The biggest problem with the Crenshaw/LAX line isn’t the lack of through service to the terminals at LAX. It’s the lack of through service to downtown.
And I’m convinced that the Flyaway Bus people would be very happy to keep it that way.
Love that article by Ben Pack. Even though it’s a bit of a spoiler (the closing paragraph) this is a great excerpt. After being hit while riding his bike he closes with:
—He was a guy not too different from me — slim with a mop of brown hair, late 20s, early 30s — all shook up, worse than me, and after apologizing profusely and offering to pay for my bike’s repair, he said, “You know I skateboard all the time.”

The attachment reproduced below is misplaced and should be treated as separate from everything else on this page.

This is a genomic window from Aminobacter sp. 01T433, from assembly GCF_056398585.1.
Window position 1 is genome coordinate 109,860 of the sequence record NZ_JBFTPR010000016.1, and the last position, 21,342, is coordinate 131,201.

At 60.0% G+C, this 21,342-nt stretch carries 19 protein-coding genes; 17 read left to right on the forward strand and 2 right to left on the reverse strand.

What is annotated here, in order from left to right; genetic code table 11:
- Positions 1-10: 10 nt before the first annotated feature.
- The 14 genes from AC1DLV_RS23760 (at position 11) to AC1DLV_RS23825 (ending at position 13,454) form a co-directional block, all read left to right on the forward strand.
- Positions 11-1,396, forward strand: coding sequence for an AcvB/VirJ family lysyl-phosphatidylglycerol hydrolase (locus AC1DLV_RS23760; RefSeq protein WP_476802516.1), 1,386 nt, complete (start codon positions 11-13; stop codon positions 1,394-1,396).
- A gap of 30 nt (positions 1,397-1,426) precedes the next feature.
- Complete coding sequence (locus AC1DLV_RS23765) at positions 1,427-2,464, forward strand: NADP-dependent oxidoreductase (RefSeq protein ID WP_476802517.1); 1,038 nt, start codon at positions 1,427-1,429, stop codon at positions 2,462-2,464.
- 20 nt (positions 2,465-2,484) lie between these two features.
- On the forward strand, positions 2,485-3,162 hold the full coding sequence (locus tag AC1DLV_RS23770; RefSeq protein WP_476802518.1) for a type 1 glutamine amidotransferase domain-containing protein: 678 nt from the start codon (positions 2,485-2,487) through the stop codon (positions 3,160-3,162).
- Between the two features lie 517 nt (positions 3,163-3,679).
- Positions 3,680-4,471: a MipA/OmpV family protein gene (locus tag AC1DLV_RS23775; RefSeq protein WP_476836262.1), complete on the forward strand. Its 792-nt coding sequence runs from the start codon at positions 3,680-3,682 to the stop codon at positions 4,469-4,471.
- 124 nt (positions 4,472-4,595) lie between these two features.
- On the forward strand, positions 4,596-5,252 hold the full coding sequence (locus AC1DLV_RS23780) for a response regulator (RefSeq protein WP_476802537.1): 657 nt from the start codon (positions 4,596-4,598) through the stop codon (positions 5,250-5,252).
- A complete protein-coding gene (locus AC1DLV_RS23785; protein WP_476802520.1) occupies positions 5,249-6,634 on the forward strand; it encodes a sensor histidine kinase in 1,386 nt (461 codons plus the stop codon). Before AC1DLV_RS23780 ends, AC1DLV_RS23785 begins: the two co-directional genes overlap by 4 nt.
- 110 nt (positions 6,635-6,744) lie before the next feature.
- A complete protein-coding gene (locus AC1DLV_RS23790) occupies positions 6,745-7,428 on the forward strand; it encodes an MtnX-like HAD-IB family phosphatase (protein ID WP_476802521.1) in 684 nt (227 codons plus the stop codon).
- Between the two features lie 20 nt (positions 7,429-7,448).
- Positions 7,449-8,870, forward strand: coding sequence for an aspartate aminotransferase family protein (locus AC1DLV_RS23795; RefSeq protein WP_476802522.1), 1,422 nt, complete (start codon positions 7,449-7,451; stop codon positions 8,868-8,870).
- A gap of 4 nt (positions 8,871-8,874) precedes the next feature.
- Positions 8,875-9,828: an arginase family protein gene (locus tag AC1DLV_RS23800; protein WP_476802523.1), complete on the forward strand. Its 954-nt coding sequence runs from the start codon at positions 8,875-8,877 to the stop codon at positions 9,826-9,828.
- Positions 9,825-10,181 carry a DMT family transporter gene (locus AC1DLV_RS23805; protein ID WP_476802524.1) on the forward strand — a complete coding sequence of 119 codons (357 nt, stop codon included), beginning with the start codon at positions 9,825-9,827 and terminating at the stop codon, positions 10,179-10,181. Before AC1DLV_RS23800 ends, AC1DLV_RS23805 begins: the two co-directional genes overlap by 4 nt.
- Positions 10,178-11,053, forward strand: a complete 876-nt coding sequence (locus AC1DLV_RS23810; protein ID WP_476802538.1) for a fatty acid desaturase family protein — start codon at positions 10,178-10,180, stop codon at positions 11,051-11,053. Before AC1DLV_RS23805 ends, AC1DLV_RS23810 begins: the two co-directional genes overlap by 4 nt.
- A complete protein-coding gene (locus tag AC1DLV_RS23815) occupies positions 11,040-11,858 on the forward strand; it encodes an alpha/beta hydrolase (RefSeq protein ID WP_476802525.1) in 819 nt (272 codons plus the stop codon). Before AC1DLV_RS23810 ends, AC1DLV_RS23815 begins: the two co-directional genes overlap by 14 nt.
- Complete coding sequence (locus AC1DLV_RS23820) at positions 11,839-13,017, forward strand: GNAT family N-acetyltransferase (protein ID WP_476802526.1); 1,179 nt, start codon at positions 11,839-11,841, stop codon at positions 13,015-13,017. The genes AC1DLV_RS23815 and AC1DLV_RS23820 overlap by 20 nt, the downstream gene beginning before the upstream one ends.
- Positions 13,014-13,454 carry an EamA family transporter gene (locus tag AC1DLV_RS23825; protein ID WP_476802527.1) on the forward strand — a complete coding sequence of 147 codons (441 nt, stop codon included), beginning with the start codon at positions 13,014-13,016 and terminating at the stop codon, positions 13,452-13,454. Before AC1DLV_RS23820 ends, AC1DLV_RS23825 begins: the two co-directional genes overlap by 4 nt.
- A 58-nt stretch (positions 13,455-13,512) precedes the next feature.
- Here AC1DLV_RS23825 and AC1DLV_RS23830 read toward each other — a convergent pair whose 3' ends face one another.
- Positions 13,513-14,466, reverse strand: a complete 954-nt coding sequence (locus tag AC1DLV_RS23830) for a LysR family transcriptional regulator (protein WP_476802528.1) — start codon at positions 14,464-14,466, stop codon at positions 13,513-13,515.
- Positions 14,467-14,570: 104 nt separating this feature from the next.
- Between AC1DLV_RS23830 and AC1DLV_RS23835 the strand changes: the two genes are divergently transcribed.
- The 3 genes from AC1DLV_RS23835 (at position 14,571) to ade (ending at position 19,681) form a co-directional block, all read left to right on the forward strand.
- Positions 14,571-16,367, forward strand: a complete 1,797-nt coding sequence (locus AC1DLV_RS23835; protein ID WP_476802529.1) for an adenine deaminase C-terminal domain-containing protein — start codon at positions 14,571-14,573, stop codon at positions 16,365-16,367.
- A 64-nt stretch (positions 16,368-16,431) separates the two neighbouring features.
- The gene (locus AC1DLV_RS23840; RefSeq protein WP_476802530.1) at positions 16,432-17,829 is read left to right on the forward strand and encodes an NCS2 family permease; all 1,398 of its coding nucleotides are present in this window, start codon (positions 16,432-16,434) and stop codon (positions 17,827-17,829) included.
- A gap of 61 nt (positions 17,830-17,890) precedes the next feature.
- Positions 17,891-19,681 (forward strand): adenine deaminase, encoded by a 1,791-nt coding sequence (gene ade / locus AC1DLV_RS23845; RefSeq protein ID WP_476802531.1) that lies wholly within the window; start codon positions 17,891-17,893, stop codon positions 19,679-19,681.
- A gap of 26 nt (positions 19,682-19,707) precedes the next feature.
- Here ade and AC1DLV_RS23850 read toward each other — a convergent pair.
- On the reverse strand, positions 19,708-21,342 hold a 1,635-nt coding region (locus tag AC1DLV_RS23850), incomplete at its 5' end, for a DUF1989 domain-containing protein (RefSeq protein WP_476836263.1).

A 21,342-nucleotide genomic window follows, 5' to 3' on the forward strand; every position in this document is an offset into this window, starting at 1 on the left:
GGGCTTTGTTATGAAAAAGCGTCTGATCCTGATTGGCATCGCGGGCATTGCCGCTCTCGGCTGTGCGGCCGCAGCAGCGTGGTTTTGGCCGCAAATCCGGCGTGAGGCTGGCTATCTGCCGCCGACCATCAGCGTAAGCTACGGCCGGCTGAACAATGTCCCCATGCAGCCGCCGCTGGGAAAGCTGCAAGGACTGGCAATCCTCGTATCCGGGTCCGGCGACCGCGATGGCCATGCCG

In the moment, I was annoyed — he could have killed me. I doubt he meant anything by it, but his words later struck me as fundamental and profound. Like the city we live in, we view ourselves differently depending on the context. I am a driver, except when I am a cyclist or a skateboarder or a pedestrian. I am at work, unless I am at play; I am the boss, until I am the employee. I am in control, and then I am powerless. We transition fluidly between these roles, crisscrossing a town that we invent for ourselves as we please, our maps in our heads, mostly unaware that others are doing the same, until bang, we collide.—